The settler community and its supporters racked up two major successes in yesterday’s cabinet meeting. The first was cabinet approval for recognizing the Ariel University Center as a full-fledged university. The second was a promise by Prime Minister Benjamin Netanyahu that new deputy attorney general Shai Nitzan would not deal with settlement issues.
Both the university at Ariel and the appointment of Nitzan, whom the settlers consider hostile, generated heavy pressure from settler leaders on the Likud ministers, a lobbying campaign dubbed “the SMS force” by Minister Benny Begin. Starting Thursday, during the weekend and even yesterday morning the ministers were bombarded by text messages calling on them to oppose Nitzan’s appointment and to upgrade the Ariel college. Likud ministers, smelling elections, were eager to oblige.
Several Likud ministers joined the attack against Nitzan, who has served in several positions in the state prosecution over more than 20 years. Nitzan has been appointed to a special two-year position, created especially for him at the request of Attorney General Yehuda Weinstein, in which he will assist Weinstein primarily on issues relating to the defense establishment.
The two most vocal Nitzan opponents were Culture and Sports Minister Limor Livnat and Transportation Minister Yisrael Katz, who raised the issue even before the cabinet meeting, at the meeting of the Likud ministers.
Both Netanyahu and Justice Minister Yaakov Neeman clarified during yesterday’s cabinet meeting that Nitzan would not deal with settlement issues, which will be the purview of the other deputy attorney general, Dina Zilber, who is inheriting all the assignments and authority of her predecessor, Mike Blass. Only after this rather strange declaration did the Likud ministers approve the appointment, except for Livnat, who abstained.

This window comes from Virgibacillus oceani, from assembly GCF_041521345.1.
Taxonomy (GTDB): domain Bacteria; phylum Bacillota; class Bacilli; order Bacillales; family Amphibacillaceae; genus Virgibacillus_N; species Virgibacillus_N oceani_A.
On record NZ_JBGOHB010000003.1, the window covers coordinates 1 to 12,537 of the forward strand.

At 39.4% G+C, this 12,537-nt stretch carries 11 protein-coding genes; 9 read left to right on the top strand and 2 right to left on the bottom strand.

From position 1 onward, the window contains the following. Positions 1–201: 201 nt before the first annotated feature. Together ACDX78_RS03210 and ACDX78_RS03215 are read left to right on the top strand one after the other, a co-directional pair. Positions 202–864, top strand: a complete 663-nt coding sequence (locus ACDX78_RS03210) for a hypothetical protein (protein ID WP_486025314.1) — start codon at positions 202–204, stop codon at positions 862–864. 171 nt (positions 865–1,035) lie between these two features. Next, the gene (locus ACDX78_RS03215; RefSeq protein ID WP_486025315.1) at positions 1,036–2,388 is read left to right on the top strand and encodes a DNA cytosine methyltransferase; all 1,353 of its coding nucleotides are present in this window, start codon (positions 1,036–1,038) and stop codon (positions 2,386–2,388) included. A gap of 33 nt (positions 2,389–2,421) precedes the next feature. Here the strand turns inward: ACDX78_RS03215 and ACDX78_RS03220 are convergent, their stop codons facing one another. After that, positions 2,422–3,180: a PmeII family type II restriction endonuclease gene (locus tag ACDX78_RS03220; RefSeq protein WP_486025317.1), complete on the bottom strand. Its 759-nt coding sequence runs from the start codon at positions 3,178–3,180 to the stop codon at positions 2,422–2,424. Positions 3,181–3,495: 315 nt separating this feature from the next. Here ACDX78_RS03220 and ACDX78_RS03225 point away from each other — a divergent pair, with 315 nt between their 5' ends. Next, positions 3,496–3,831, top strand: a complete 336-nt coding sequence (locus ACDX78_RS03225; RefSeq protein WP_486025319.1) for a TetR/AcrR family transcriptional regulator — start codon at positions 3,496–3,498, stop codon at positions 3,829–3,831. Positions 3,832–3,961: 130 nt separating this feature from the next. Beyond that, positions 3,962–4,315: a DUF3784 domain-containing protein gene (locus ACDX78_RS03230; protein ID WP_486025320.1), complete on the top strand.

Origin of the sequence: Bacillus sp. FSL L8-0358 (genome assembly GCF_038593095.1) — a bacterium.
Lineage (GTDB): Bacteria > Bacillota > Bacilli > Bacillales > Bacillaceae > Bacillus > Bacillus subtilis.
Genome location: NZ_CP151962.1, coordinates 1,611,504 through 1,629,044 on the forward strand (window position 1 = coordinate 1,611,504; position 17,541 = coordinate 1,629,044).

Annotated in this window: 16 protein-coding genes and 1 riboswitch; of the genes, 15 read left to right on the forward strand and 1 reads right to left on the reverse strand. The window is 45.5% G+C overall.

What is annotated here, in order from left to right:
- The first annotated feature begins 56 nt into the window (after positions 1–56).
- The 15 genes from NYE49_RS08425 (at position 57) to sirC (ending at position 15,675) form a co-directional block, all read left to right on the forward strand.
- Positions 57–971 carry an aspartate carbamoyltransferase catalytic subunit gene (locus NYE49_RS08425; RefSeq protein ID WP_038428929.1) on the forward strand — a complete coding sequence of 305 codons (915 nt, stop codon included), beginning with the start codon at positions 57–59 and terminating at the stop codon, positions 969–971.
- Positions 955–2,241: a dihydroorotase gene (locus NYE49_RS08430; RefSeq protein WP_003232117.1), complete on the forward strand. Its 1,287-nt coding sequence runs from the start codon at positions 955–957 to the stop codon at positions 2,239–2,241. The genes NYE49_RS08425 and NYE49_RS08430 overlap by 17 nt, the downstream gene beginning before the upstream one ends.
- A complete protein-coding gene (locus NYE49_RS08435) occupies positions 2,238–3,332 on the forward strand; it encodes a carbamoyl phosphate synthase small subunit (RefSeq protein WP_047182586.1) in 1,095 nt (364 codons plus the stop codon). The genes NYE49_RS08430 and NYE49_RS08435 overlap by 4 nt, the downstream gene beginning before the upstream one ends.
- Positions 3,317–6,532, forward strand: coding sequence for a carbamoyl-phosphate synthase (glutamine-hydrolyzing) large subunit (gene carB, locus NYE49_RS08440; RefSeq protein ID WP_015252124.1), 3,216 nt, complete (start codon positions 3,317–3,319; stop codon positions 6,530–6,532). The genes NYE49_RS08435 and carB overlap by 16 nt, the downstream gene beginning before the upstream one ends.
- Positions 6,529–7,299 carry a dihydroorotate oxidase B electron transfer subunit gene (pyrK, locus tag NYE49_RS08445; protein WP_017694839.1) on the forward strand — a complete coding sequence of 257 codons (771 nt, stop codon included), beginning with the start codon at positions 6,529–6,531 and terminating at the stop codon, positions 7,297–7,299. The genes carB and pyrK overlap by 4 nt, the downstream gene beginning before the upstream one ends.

The next item on the agenda, the college at Ariel, was pushed by Education Minister Gideon Sa’ar and Foreign Minister Avigdor Lieberman. Here Defense Minister Ehud Barak pushed back, demanding to know why there had to be a university in Ariel, rather than in the Galilee. “Why can’t we turn Tel Hai College into a university?” he asked.
Here Barak ran up against Netanyahu, who declared that “Ariel is an indivisible part of Israel and so it will remain under any future [diplomatic] arrangement. Establishing a university in Ariel is one of a series of steps we are taking to strengthen higher education in Israel.”
Both Barak and the other Atzmaut minister, Agriculture Minister Orit Noked, left the cabinet room for the vote, leaving behind notes saying they were abstaining.
Despite the cabinet’s approval, the wording of the decision leaves the final implementation of the Ariel upgrade to the approval of the attorney general, following a High Court of Justice ruling on a petition against the move. It is not clear when that ruling will be delivered.
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